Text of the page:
A crucial merit of democracy is that it is inclusive when it comes to political decision making. Since everyone has a vote to decide the government, it should not be necessary, theoretically speaking, to take to the streets to protest or to go on fasts to influence public policy. But we also know that democratic processes can be flawed, which is part of the justification for those street protests. When some people feel that their elected representatives are not truly representing their views, they will look for alternative means to be heard.

The prospects of cuts in social services, pensions, and so on, have brought several such disgruntled groups out into the streets in Greece and Spain, struggling with inefficient economies and immature political processes. Shops are being broken into and public services employees are refusing to work.

But those alternative means need not be burning buses in the streets. They can also be the courts. If you do not like a particular law, you can challenge the government in court, even if the government managed to have the law passed legitimately on the floor of Parliament. That is what is happening in the US where the government's Affordable Health Care Act is facing a challenge in the Supreme Court.

Reforming healthcare

Conservatives did not want the government to do anything about health care. They were quite happy with a system where most decisions were in private hands. They actually got what they wanted, because the government, apart from extending coverage for most people who were being left out, stayed with the private insurance industry providing the coverage. The issue under challenge is whether the government can mandate, or require, everyone to buy health insurance in the country. Their hope is that if the court says that the government's mandate is a violation of the constitution, then the legislation will unravel and it will be years before any other attempt to reform the health care system is made.

The Act has been a red rag for conservatives for a long time. They have been derisively calling it ‘Obamacare' (although President Obama said that he is pleased that his opposition is naming it after his effort to have it more widely available!)

Given the recent track record of the Supreme Court, punters think the Act does not stand much of a chance. Just about two years ago, in a case referred to as the Citizens United case, the court's decision began allowing unlimited corporate, labour union and personal money to support political positions of candidates running for election. Termed ‘superpacs' it takes the efforts of PACs or political action committees a quantum leap. The only requirement is that the candidate should not be directly or indirectly connected with the superpac.

These superpacs have become the means for the very wealthy individuals or organisations to undertake heavy advertising to influence the outcome of elections.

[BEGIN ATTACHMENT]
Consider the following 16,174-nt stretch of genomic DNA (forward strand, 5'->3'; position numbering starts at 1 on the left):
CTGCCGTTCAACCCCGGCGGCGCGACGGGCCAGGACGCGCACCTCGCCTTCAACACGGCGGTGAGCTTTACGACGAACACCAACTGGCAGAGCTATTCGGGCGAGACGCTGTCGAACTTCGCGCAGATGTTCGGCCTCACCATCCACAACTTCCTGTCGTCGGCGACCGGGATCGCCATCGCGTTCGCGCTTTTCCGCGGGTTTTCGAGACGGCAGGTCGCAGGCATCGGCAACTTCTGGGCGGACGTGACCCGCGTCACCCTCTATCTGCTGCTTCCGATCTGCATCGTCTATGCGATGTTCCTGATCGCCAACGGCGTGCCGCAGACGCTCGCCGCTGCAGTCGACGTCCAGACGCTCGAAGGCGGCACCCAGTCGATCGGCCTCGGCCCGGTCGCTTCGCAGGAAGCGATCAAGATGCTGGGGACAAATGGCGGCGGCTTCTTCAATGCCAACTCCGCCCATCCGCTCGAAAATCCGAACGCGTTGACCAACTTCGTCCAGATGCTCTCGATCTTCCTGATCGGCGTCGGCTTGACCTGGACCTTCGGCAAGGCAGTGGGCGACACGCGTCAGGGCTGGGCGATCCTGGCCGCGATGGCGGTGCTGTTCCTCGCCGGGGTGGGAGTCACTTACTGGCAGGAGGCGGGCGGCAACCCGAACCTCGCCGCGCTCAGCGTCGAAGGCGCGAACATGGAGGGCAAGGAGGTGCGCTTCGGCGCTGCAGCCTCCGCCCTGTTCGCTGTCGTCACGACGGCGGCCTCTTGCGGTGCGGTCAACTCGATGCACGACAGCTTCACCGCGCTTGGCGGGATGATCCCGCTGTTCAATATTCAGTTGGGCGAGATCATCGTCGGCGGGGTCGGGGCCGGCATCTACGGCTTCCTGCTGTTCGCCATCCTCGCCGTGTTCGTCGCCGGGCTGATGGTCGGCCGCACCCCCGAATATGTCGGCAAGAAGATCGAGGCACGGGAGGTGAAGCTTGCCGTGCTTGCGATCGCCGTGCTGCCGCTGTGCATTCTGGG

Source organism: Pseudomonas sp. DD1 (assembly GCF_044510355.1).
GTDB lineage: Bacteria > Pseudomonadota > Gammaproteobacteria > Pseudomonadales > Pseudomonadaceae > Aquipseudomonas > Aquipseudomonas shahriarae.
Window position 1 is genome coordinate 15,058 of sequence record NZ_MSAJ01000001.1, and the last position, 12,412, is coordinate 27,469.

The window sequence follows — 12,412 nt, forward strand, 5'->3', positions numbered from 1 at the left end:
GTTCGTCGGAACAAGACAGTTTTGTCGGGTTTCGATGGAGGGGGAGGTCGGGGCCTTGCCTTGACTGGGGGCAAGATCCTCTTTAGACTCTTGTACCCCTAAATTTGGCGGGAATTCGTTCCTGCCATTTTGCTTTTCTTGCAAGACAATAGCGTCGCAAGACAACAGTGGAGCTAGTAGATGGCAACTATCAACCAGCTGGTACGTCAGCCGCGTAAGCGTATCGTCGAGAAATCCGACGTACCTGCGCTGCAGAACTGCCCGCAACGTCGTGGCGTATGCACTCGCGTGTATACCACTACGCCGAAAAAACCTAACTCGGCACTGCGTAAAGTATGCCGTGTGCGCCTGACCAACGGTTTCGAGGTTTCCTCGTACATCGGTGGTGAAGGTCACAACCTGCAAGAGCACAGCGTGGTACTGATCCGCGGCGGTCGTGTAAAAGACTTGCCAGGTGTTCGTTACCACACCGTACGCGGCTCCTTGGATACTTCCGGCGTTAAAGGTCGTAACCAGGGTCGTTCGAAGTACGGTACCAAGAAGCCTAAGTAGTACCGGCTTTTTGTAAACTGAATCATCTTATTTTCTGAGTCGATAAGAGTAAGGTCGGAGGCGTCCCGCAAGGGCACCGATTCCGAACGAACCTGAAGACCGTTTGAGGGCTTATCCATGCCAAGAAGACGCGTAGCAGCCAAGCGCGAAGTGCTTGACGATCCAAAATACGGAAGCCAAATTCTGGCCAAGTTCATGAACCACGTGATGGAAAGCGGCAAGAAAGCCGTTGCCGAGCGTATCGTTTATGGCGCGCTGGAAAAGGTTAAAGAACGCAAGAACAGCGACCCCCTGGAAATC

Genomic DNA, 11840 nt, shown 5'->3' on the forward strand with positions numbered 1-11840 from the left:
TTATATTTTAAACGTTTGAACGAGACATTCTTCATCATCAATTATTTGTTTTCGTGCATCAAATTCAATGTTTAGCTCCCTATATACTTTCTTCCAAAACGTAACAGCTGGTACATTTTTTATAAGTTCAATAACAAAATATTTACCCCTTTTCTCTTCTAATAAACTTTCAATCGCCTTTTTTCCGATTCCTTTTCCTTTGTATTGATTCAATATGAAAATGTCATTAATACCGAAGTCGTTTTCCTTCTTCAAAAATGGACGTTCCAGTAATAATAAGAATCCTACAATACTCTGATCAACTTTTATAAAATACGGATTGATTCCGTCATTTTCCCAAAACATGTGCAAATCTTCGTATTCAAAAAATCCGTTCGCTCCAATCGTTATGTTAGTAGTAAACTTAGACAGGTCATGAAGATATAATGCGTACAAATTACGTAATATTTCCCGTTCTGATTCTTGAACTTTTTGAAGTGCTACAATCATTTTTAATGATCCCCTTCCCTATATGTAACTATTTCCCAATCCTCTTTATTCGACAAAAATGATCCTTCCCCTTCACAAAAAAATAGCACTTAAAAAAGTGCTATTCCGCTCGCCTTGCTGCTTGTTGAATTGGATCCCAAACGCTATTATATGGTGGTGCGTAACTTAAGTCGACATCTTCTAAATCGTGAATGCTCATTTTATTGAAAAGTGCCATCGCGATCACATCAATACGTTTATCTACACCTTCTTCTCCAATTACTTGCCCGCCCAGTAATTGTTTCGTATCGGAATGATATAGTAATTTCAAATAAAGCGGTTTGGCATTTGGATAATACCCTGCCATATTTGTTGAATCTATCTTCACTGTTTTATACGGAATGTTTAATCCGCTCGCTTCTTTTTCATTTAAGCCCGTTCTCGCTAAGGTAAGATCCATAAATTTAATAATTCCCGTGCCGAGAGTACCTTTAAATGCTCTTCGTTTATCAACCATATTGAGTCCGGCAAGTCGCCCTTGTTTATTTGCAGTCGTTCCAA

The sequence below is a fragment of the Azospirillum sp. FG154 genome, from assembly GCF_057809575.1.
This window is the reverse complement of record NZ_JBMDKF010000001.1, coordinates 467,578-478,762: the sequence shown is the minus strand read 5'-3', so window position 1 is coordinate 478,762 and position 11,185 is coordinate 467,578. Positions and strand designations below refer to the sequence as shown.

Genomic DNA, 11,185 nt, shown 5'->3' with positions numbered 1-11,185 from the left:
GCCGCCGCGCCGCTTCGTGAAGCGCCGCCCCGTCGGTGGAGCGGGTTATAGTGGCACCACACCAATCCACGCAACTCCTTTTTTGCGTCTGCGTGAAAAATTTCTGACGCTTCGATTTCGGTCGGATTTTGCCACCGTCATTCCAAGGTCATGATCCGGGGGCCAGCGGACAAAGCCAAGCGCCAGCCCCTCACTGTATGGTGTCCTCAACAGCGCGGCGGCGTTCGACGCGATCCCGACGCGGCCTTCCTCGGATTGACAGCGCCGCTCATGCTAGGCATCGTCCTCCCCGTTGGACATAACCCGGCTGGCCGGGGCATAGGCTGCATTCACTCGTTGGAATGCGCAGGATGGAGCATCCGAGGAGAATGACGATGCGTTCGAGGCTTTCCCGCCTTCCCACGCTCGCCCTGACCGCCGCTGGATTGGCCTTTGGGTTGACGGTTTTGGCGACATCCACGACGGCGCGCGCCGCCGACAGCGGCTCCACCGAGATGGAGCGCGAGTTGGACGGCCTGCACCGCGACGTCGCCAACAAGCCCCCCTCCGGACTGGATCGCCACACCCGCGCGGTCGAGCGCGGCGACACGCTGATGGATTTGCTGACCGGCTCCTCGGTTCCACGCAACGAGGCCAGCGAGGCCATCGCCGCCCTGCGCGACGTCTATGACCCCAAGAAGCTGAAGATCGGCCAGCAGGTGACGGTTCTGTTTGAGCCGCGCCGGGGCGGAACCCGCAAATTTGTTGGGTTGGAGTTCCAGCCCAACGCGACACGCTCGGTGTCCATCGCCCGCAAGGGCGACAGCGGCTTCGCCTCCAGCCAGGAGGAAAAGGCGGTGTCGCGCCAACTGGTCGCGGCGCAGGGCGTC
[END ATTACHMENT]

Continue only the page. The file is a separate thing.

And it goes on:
Since the superpacs do not have to reveal who is behind them or is funding their operations, they have become the vehicle for the wealthy to capture the political process mainly through negative advertising that undermines the other candidates. Dummy limited liability companies are formed to route large donations by corporations.

A recent show on the radio called “This American Life” pointed out how these opaque superpacs have influenced the elections of candidates to state legislatures decisively. Prof Acemoglu, an economist who researches the role of institutions, argues that there is a difference between extractive institutions and inclusive institutions in a country. If the institutions are inclusive — allow large numbers of the people to participate and provide equal opportunity for all, then the nation goes from strength to strength. If, on the other hand, the institutions become extractive — a small number get into positions of power and only work to accumulate their power and wealth and exclude many others, then that nation is well on its path to being a failed state.

Disparity in access

Many developing countries struggle with building their institutions. Nigeria, in spite of its enormous oil resources, has struggled to build an inclusive government. But even countries that for many hundreds of years ensured an even spread of access to wealth and power are in danger of slipping.

The wealth disparity in the US was an early indication that access to opportunities is being tampered with. When banks that precipitated the 2008 financial crisis went scot-free, it was a trigger for many Occupy movements. Now come the superpacs . The court's decision (expected in June) on health care will mark another milestone in a path that tells us whether wealth has captured the US political process.

(The author is Professor of International Business and Strategic Management at Suffolk University, Boston, US. blfeedback@thehindu.co.in)

(This article was published on April 22, 2012)
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